Belgium expected to stabilise, now ‘same as France and Netherlands’
Share article:
Share article:

Belgium expected to stabilise, now ‘same as France and Netherlands’

Credit: Belga

The stabilisation of Belgium’s coronavirus cases did not happen as expected, as the number of new cases not only keeps rising, but the increase is also accelerating again, health officials said during a press conference on Monday.

“The stabilisation that we had hoped for only last week has not continued,” virologist and interfederal Covid-19 spokesperson Steven Van Gucht said. “On the contrary, we are once again seeing a clear increase in cases, in all provinces and all age groups.”

With a daily average of over 2,100 new confirmed cases over the past week, the virus in Belgium is “following the same course as France and the Netherlands,” according to him.

Related News:

 

France recorded almost 17,00 new cases in one day this weekend and placed Paris on “maximum alert” today, and the Netherlands also reported over 4,000 new infections in 24 hours on Sunday.

“The highest number of new infections still occur among twenty-somethings, closely followed by older teenagers,” Van Gucht said, adding that the number of infections proportionally decreases with age.

“However, we are also seeing a worrying increase in the group of people over 90 years old,” he said. Since the start of September, the number of cases in that age group has increased almost tenfold.

“This is, of course, very alarming, because this is a very vulnerable age group,” Van Gucht added.

Additionally, while the increase can be seen in all provinces, the surge seems to be stronger in the Walloon provinces, Namur (+95%) and Luxembourg (+67%) in particular.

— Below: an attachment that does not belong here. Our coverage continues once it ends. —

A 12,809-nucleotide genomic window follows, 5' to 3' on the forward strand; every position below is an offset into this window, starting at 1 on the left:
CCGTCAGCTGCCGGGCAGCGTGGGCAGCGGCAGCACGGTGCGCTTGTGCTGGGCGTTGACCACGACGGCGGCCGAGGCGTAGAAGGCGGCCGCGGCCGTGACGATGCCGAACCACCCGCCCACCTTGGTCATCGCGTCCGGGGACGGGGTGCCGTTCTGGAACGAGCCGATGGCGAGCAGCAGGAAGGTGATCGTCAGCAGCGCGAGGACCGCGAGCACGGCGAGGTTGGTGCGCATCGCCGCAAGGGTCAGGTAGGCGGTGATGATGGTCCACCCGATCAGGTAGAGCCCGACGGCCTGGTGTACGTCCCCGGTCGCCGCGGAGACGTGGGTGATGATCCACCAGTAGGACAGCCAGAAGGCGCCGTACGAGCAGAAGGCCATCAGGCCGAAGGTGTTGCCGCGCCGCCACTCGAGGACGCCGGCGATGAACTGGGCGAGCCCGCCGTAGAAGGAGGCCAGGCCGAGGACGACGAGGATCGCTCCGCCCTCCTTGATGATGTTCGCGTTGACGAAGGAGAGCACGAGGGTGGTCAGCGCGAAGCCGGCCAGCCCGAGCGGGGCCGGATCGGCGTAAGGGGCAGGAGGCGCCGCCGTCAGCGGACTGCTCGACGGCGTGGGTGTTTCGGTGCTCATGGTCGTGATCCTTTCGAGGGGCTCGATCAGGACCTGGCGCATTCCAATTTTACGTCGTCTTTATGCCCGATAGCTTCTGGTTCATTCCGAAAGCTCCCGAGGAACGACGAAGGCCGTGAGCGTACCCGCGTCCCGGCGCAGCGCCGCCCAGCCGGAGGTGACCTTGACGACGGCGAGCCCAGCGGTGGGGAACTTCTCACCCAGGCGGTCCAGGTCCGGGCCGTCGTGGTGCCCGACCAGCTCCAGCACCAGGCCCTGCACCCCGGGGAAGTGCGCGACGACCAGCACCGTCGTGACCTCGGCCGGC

The highest number of new cases is still recorded in the Brussels-Capital Region, however, with an average of 466 new cases per day over the last week.

However, the tests used in Belgium are very sensitive and can detect the presence of the virus up to 83 days after infection, according to reports by Het Laatste Nieuws on Monday. The disadvantage is that people who carry dead parts of the virus – and are therefore no longer contagious – are also detected, and identified as a new case.

If only a small minority of the total number of positive tests would be concerned, the impact would be relatively small, but it seems that it concerns a very large number of cases detected last summer.

Despite the number of new cases potentially not being as high as reported, however, the number of new hospital admissions and patients in intensive care is also going up steadily. “There are currently 186 patients in intensive care, that is 38% more than the week before,” he said.

Just under a third (52) of all patients in the ICU are currently being treated in hospitals in the Brussels-Capital Region. However, new patients are already being transferred to hospitals outside the region, as several hospitals have reached their capacity if they want to continue to guarantee regular care.

Maïthé Chini
The Brussels Times